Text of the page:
I’ve tracked down the paper published in April of 2006, in the journal International Journal of Primatology, on the discovery of the three new species of mouse lemur from Madagascar. The paper is titled, “Revision of the Mouse Lemurs (Microcebus) of Eastern Madagascar” from Edward E. Louis, et al. The abstract reads,

“Phylogenetic analysis of ca. 4500 base pairs of mitochondrial DNA sequence data reveals further genetic diversity in mouse lemurs (Microcebus) on the eastern and western coasts of Madagascar. Molecular data and phylogenetic analyses revise the previously monotypic species of eastern Madagascar, Microcebus rufus, with the description of 3 new species. Three additional Microcebus species are proposed in eastern Madagascar, along with another Microcebus species in western Madagascar. Correlating the molecular data with previously generated sequence data, we present a tentative pattern of distribution along the east coast. We show that the general distribution of Microcebus is based on a traditional eastern/western division. The preliminary model appears strongly influenced by both rivers and altitudinal differences acting independently as barriers.”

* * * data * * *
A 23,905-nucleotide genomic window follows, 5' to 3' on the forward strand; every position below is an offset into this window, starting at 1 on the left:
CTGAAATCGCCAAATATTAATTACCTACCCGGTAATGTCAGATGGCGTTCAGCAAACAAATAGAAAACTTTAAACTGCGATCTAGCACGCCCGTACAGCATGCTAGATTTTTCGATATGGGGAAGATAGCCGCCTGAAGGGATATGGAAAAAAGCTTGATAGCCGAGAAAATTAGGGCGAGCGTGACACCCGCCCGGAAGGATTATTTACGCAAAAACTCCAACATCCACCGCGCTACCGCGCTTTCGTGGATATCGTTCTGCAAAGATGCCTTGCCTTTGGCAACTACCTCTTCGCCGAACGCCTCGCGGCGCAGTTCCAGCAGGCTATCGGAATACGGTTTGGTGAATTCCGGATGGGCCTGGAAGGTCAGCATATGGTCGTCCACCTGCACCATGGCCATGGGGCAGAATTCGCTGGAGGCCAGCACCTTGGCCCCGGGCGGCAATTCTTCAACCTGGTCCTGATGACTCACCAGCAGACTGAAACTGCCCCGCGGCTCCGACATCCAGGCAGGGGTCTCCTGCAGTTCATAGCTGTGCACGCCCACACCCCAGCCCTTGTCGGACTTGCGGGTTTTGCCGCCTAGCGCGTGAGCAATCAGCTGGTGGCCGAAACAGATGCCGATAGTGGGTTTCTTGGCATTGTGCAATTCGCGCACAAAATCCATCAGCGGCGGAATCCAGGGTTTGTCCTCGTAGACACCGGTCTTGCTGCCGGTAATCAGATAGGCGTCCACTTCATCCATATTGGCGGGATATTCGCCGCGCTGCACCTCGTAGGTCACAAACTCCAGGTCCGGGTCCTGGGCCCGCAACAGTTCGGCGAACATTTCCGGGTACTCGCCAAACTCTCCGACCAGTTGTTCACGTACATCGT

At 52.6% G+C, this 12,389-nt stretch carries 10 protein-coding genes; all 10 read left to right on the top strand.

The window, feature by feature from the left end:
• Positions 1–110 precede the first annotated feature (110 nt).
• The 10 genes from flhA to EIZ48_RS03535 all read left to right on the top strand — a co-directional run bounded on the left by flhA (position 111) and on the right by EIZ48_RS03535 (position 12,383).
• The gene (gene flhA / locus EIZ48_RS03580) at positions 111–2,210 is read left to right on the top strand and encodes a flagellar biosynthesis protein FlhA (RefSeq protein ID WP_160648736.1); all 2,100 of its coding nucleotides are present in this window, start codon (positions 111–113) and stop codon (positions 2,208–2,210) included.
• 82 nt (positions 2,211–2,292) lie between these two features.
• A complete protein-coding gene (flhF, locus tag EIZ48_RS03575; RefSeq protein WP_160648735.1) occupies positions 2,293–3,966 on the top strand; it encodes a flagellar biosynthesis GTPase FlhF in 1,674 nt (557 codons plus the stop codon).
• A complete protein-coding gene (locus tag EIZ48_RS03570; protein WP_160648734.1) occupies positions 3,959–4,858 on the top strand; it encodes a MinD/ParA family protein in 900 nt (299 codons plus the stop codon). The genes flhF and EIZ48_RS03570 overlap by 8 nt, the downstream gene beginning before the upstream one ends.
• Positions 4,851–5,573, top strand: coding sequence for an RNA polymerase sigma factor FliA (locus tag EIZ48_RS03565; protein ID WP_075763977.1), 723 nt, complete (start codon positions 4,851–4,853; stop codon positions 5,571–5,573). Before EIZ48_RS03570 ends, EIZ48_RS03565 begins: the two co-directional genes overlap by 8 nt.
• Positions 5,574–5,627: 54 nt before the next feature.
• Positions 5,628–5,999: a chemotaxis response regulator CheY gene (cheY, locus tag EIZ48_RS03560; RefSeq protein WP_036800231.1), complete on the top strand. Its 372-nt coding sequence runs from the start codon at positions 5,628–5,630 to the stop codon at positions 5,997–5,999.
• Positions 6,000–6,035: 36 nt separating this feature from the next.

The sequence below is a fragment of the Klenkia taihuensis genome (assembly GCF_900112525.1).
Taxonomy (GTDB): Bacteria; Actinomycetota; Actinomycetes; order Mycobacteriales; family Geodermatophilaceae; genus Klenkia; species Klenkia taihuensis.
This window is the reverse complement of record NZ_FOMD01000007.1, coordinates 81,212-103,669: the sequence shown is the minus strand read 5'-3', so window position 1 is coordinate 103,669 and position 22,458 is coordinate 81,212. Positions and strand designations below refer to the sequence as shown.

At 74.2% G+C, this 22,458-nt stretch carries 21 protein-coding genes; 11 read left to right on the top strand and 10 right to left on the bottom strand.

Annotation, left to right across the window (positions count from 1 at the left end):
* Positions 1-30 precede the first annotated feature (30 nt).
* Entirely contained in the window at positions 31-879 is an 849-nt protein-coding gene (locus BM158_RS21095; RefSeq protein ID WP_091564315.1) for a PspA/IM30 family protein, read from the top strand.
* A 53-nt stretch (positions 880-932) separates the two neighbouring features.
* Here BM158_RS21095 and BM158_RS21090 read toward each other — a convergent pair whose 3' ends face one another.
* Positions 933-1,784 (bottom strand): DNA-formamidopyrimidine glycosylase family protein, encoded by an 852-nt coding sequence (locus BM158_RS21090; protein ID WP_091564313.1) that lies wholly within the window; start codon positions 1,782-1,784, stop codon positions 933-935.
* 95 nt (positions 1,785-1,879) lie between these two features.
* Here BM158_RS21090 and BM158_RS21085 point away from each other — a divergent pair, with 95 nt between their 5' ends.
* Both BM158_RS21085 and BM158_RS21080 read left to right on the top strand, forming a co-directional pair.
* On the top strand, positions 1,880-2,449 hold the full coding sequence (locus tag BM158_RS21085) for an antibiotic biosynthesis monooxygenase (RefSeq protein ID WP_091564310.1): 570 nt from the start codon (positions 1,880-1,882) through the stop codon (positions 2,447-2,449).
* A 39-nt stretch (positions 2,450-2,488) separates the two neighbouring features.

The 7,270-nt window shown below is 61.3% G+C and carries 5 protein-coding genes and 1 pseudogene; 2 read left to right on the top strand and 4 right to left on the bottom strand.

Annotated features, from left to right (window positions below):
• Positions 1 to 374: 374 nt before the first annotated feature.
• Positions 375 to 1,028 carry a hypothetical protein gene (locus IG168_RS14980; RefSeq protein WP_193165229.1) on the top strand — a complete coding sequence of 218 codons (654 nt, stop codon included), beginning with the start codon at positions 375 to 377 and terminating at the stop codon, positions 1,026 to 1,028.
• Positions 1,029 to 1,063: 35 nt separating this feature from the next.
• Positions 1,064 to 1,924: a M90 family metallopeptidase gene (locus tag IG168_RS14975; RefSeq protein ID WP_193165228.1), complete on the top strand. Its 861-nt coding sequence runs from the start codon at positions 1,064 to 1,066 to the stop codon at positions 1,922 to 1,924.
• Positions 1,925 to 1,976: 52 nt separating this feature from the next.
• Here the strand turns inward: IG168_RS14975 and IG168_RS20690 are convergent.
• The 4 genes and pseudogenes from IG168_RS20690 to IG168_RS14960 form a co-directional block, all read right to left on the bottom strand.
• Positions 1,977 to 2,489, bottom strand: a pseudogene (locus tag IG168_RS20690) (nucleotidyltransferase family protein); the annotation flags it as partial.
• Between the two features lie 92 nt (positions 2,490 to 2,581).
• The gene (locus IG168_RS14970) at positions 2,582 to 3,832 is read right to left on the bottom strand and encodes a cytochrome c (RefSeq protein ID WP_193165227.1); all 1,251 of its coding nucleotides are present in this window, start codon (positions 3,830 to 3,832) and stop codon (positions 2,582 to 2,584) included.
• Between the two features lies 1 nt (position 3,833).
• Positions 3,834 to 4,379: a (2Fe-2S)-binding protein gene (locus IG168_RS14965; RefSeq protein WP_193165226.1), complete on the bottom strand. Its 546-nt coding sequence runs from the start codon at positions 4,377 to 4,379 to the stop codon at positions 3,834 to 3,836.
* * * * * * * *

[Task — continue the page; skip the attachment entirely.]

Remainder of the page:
I wanted to comment on the article because I feel like the researchers really integrated molecular evolution data and ecological distribution effectively. Mouse lemur have been pretty hard to snag, because (just as their name implies) they are small. Additionally they are nocturnal and shy, making it hard for people to document new species. Only about a dozen known species of mice lemur were to said to have existed up until 2000 (Yoder et al., 2000). With 3 more to add onto the mouse lemur geunus, this discovery significantly raises the question, “Are there more mouse lemurs in eastern Madagascar?”

In order to fully answer that question researchers sequenced 60 mtDNA samples from collected lemurs and their results yielded 15 clades, differentiating the 8 already identificed Microcebus and the 3 newly described species. But to my surprise, since it wasn’t documented in the news headlines, there are also 4 other proposed mouse lemur taxa. Futhermore, Louis and crew also realized a species of mouse lemur, specifically Microcebus griseorufus occupies an ecological niche not previously known at Tsimanampetsotsa.

This new discovery has great potential because it provides more information that there is a really diverse population of lemur occupying Madagascar, convincing me that there is more incentive than ever to promote preservation of habitats and conserve as many species as possible before lemur populations are devastated by deforestation. I justify this because lemur are one of the most primitive primate species alive today. In order to understand primate evolution fully, preserving these “living primate fossils” provides an excellent foundation to understand how primates diversified into the species we see today.